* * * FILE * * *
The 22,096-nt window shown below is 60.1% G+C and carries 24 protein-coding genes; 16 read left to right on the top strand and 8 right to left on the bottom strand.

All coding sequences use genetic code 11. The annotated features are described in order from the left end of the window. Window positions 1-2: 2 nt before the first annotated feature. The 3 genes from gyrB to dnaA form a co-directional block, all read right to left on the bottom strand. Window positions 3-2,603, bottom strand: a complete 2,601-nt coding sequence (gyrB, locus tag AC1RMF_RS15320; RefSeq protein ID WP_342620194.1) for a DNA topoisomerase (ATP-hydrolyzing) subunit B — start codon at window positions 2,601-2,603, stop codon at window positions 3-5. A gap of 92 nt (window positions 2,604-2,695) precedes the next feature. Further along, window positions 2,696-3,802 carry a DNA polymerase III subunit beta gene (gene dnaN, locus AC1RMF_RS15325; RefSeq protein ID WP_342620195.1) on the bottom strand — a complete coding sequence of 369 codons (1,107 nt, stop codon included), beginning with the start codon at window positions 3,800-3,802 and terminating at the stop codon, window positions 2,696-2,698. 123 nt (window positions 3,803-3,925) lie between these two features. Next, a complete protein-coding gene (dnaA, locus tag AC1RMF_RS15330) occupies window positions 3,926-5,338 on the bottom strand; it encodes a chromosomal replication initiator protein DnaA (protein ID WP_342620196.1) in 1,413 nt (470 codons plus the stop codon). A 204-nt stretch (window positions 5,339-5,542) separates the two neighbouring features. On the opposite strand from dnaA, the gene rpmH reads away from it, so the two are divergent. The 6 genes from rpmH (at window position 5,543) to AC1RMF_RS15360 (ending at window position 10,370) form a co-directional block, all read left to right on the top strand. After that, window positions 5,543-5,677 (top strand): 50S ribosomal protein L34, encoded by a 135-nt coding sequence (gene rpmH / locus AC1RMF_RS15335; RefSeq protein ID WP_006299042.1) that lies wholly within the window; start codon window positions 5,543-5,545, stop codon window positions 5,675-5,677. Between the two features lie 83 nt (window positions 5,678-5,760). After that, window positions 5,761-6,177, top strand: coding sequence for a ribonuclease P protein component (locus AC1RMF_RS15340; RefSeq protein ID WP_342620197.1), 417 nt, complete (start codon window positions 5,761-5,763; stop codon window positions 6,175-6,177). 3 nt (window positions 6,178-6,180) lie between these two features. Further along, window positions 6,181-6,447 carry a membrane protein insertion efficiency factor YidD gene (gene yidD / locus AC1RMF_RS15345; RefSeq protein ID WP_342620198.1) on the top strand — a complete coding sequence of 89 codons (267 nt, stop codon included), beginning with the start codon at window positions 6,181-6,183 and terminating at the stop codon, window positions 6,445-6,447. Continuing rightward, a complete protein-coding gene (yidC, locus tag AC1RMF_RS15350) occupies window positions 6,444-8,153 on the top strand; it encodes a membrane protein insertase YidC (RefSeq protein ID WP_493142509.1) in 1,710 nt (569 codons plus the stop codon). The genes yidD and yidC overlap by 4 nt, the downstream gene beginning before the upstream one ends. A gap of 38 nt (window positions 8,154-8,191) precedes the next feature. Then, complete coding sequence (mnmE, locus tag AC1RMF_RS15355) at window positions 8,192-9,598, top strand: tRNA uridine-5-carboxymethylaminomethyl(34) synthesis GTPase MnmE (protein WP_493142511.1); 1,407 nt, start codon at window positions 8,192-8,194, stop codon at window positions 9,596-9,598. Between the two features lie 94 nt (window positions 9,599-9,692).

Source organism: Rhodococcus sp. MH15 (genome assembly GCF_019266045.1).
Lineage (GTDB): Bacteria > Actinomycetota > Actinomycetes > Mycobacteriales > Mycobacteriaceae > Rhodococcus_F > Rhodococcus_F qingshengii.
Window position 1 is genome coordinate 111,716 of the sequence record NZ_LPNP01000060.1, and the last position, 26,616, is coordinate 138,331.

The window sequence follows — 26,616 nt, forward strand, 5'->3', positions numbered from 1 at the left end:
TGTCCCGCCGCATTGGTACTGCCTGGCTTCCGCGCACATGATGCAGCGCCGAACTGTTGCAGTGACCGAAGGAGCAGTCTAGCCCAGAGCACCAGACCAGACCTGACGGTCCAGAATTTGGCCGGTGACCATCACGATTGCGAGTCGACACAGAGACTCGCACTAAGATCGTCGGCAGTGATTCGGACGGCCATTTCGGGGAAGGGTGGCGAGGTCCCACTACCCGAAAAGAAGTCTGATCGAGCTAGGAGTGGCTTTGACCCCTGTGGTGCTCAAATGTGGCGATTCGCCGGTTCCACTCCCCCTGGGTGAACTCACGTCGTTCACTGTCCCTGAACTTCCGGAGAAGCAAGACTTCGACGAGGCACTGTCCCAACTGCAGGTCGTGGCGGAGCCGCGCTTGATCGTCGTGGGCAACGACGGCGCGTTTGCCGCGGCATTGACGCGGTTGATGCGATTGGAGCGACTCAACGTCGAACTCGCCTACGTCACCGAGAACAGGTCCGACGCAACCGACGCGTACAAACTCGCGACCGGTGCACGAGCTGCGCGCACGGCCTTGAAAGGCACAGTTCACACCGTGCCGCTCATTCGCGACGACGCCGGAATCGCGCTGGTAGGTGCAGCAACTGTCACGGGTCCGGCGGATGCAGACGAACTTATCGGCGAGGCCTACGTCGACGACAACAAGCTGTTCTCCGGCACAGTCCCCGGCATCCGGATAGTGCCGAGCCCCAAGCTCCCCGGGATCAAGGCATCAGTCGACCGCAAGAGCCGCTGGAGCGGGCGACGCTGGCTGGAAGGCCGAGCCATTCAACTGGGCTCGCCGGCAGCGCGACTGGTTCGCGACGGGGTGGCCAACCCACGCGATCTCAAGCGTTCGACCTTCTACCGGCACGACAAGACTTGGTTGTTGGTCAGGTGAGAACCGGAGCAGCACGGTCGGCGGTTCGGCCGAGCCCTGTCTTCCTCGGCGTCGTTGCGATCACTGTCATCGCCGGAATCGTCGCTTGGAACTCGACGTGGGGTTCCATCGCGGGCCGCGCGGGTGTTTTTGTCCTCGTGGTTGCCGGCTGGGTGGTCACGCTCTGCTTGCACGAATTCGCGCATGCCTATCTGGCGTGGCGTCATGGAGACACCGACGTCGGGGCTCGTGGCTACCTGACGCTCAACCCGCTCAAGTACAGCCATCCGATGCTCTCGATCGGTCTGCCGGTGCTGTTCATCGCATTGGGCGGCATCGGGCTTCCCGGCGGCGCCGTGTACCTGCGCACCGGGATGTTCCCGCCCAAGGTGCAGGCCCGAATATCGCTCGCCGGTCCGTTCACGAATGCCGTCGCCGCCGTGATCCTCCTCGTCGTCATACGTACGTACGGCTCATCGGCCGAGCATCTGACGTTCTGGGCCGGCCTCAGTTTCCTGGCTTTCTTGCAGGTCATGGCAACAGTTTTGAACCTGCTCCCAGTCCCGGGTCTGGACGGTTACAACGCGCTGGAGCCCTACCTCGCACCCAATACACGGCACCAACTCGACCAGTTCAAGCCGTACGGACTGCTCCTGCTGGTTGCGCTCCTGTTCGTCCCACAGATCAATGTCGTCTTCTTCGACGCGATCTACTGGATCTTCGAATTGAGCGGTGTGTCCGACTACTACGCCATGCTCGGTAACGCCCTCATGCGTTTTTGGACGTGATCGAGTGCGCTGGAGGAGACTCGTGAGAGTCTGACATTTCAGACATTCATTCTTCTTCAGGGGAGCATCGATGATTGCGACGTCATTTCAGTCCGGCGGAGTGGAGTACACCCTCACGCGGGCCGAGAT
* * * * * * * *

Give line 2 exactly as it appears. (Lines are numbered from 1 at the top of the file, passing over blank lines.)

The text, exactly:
All coding sequences use genetic code 11. The annotated features are described in order from the left end of the window. Window positions 1-2: 2 nt before the first annotated feature. The 3 genes from gyrB to dnaA form a co-directional block, all read right to left on the bottom strand. Window positions 3-2,603, bottom strand: a complete 2,601-nt coding sequence (gyrB, locus tag AC1RMF_RS15320; RefSeq protein ID WP_342620194.1) for a DNA topoisomerase (ATP-hydrolyzing) subunit B — start codon at window positions 2,601-2,603, stop codon at window positions 3-5. A gap of 92 nt (window positions 2,604-2,695) precedes the next feature. Further along, window positions 2,696-3,802 carry a DNA polymerase III subunit beta gene (gene dnaN, locus AC1RMF_RS15325; RefSeq protein ID WP_342620195.1) on the bottom strand — a complete coding sequence of 369 codons (1,107 nt, stop codon included), beginning with the start codon at window positions 3,800-3,802 and terminating at the stop codon, window positions 2,696-2,698. 123 nt (window positions 3,803-3,925) lie between these two features. Next, a complete protein-coding gene (dnaA, locus tag AC1RMF_RS15330) occupies window positions 3,926-5,338 on the bottom strand; it encodes a chromosomal replication initiator protein DnaA (protein ID WP_342620196.1) in 1,413 nt (470 codons plus the stop codon). A 204-nt stretch (window positions 5,339-5,542) separates the two neighbouring features. On the opposite strand from dnaA, the gene rpmH reads away from it, so the two are divergent. The 6 genes from rpmH (at window position 5,543) to AC1RMF_RS15360 (ending at window position 10,370) form a co-directional block, all read left to right on the top strand. After that, window positions 5,543-5,677 (top strand): 50S ribosomal protein L34, encoded by a 135-nt coding sequence (gene rpmH / locus AC1RMF_RS15335; RefSeq protein ID WP_006299042.1) that lies wholly within the window; start codon window positions 5,543-5,545, stop codon window positions 5,675-5,677. Between the two features lie 83 nt (window positions 5,678-5,760). After that, window positions 5,761-6,177, top strand: coding sequence for a ribonuclease P protein component (locus AC1RMF_RS15340; RefSeq protein ID WP_342620197.1), 417 nt, complete (start codon window positions 5,761-5,763; stop codon window positions 6,175-6,177). 3 nt (window positions 6,178-6,180) lie between these two features. Further along, window positions 6,181-6,447 carry a membrane protein insertion efficiency factor YidD gene (gene yidD / locus AC1RMF_RS15345; RefSeq protein ID WP_342620198.1) on the top strand — a complete coding sequence of 89 codons (267 nt, stop codon included), beginning with the start codon at window positions 6,181-6,183 and terminating at the stop codon, window positions 6,445-6,447. Continuing rightward, a complete protein-coding gene (yidC, locus tag AC1RMF_RS15350) occupies window positions 6,444-8,153 on the top strand; it encodes a membrane protein insertase YidC (RefSeq protein ID WP_493142509.1) in 1,710 nt (569 codons plus the stop codon). The genes yidD and yidC overlap by 4 nt, the downstream gene beginning before the upstream one ends. A gap of 38 nt (window positions 8,154-8,191) precedes the next feature. Then, complete coding sequence (mnmE, locus tag AC1RMF_RS15355) at window positions 8,192-9,598, top strand: tRNA uridine-5-carboxymethylaminomethyl(34) synthesis GTPase MnmE (protein WP_493142511.1); 1,407 nt, start codon at window positions 8,192-8,194, stop codon at window positions 9,596-9,598. Between the two features lie 94 nt (window positions 9,599-9,692).